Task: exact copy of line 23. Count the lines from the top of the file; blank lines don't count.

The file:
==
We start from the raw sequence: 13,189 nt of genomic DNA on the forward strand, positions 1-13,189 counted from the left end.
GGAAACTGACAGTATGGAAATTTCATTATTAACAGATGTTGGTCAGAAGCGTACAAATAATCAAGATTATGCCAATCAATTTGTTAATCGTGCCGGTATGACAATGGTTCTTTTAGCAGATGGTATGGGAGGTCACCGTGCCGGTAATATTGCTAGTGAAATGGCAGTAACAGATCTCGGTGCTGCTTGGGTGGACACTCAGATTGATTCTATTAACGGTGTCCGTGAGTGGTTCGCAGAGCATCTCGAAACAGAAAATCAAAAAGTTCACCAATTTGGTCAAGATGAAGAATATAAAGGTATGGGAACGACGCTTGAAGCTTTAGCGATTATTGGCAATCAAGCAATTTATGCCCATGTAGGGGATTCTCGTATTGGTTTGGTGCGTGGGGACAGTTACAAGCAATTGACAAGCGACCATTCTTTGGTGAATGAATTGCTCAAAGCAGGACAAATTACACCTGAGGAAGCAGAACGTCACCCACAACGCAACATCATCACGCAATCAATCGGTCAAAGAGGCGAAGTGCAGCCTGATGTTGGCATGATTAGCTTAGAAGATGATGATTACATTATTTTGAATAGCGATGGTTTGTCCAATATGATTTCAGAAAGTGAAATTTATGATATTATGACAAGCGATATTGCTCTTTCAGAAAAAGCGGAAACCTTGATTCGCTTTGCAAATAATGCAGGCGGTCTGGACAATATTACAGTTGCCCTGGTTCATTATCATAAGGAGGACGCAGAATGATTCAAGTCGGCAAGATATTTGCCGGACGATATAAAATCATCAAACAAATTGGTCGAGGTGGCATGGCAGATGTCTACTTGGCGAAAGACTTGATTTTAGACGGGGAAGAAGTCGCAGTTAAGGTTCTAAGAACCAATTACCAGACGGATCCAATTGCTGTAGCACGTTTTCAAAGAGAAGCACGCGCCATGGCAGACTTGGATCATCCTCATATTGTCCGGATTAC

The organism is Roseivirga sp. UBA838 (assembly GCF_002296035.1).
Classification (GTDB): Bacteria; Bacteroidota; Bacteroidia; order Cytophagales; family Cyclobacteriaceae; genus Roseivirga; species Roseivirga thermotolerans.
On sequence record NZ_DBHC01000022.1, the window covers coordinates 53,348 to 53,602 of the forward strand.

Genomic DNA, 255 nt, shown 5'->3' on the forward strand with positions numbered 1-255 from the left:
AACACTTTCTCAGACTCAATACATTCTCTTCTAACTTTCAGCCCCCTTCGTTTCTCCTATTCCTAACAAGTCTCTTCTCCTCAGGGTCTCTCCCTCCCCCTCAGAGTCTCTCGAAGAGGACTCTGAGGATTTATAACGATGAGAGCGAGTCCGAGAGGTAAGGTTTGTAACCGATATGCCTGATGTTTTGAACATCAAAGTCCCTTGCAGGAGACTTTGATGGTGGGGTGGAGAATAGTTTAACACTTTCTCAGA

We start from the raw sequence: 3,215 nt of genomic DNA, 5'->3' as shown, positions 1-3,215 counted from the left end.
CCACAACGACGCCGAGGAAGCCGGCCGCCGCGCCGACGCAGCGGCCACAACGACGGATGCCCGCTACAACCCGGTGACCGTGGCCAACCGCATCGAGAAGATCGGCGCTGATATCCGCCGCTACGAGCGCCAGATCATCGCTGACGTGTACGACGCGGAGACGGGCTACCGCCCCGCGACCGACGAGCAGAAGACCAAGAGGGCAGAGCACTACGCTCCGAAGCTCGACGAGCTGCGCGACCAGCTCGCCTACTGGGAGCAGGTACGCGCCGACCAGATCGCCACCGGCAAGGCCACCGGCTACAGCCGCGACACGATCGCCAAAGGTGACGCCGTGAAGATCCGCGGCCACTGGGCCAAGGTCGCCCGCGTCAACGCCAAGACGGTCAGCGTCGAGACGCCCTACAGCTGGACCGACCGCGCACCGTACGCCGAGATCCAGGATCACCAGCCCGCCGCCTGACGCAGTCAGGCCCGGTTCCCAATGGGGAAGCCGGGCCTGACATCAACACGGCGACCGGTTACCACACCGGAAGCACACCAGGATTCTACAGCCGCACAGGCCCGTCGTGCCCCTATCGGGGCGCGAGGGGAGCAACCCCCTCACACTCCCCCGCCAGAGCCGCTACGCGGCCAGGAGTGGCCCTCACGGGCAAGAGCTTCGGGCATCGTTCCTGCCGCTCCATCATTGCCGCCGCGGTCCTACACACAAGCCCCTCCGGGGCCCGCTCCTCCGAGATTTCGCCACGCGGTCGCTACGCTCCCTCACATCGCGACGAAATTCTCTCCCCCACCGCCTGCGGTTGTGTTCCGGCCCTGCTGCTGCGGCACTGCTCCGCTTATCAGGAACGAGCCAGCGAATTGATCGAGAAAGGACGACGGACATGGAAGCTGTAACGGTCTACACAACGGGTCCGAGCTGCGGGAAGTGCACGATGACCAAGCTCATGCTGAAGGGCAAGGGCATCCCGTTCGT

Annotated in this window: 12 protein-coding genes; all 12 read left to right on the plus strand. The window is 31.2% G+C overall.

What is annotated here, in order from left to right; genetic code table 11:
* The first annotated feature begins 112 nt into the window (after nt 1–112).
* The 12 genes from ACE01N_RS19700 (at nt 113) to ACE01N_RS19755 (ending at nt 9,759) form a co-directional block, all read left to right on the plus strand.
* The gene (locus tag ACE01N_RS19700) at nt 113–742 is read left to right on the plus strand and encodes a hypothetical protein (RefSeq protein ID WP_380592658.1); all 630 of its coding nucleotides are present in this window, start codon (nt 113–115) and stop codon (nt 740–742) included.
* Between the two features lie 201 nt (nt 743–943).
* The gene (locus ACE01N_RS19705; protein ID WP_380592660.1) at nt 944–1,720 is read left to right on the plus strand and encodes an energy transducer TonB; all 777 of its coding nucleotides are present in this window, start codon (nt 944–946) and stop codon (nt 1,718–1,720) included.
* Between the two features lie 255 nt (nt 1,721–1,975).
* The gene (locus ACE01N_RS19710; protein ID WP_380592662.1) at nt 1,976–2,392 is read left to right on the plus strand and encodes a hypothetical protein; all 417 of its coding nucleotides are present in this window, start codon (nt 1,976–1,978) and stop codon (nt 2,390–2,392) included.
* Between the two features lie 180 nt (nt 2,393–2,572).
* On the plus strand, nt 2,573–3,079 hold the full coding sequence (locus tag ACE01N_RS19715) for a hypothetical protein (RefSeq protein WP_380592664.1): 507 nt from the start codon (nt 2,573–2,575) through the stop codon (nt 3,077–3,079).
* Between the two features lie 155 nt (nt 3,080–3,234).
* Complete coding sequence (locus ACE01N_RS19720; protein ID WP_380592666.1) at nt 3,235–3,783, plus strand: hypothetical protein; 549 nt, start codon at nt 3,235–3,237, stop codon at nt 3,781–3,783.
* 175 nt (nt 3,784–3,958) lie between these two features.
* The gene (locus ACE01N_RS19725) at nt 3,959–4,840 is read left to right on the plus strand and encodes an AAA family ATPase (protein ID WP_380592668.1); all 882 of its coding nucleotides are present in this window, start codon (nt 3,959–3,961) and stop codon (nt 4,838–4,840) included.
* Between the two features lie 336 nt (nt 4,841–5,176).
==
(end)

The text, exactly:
* 175 nt (nt 3,784–3,958) lie between these two features.